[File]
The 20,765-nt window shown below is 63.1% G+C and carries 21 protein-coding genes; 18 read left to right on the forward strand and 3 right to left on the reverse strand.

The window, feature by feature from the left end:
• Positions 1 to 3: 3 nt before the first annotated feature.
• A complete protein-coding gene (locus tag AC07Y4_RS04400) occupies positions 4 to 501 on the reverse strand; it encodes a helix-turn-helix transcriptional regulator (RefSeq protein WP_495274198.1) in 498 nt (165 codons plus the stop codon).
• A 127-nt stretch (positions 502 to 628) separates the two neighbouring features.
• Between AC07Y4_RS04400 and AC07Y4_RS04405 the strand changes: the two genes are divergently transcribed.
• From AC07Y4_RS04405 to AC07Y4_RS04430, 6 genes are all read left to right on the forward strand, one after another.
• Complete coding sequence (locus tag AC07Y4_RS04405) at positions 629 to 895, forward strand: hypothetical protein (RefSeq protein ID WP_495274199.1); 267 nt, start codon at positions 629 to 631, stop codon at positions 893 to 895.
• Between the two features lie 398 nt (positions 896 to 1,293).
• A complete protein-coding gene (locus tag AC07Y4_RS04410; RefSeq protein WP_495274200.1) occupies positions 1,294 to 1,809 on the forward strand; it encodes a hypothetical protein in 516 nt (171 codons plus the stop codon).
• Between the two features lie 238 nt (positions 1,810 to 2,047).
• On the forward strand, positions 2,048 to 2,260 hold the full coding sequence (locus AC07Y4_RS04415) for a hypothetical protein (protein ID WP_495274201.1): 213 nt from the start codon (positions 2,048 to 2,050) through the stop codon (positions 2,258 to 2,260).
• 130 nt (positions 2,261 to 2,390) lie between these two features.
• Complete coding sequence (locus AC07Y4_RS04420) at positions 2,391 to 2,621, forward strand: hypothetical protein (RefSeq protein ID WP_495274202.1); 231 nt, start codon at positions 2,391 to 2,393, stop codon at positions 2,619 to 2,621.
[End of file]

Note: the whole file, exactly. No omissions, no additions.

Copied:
The 20,765-nt window shown below is 63.1% G+C and carries 21 protein-coding genes; 18 read left to right on the forward strand and 3 right to left on the reverse strand.

The window, feature by feature from the left end:
• Positions 1 to 3: 3 nt before the first annotated feature.
• A complete protein-coding gene (locus tag AC07Y4_RS04400) occupies positions 4 to 501 on the reverse strand; it encodes a helix-turn-helix transcriptional regulator (RefSeq protein WP_495274198.1) in 498 nt (165 codons plus the stop codon).
• A 127-nt stretch (positions 502 to 628) separates the two neighbouring features.
• Between AC07Y4_RS04400 and AC07Y4_RS04405 the strand changes: the two genes are divergently transcribed.
• From AC07Y4_RS04405 to AC07Y4_RS04430, 6 genes are all read left to right on the forward strand, one after another.
• Complete coding sequence (locus tag AC07Y4_RS04405) at positions 629 to 895, forward strand: hypothetical protein (RefSeq protein ID WP_495274199.1); 267 nt, start codon at positions 629 to 631, stop codon at positions 893 to 895.
• Between the two features lie 398 nt (positions 896 to 1,293).
• A complete protein-coding gene (locus tag AC07Y4_RS04410; RefSeq protein WP_495274200.1) occupies positions 1,294 to 1,809 on the forward strand; it encodes a hypothetical protein in 516 nt (171 codons plus the stop codon).
• Between the two features lie 238 nt (positions 1,810 to 2,047).
• On the forward strand, positions 2,048 to 2,260 hold the full coding sequence (locus AC07Y4_RS04415) for a hypothetical protein (protein ID WP_495274201.1): 213 nt from the start codon (positions 2,048 to 2,050) through the stop codon (positions 2,258 to 2,260).
• 130 nt (positions 2,261 to 2,390) lie between these two features.
• Complete coding sequence (locus AC07Y4_RS04420) at positions 2,391 to 2,621, forward strand: hypothetical protein (RefSeq protein ID WP_495274202.1); 231 nt, start codon at positions 2,391 to 2,393, stop codon at positions 2,619 to 2,621.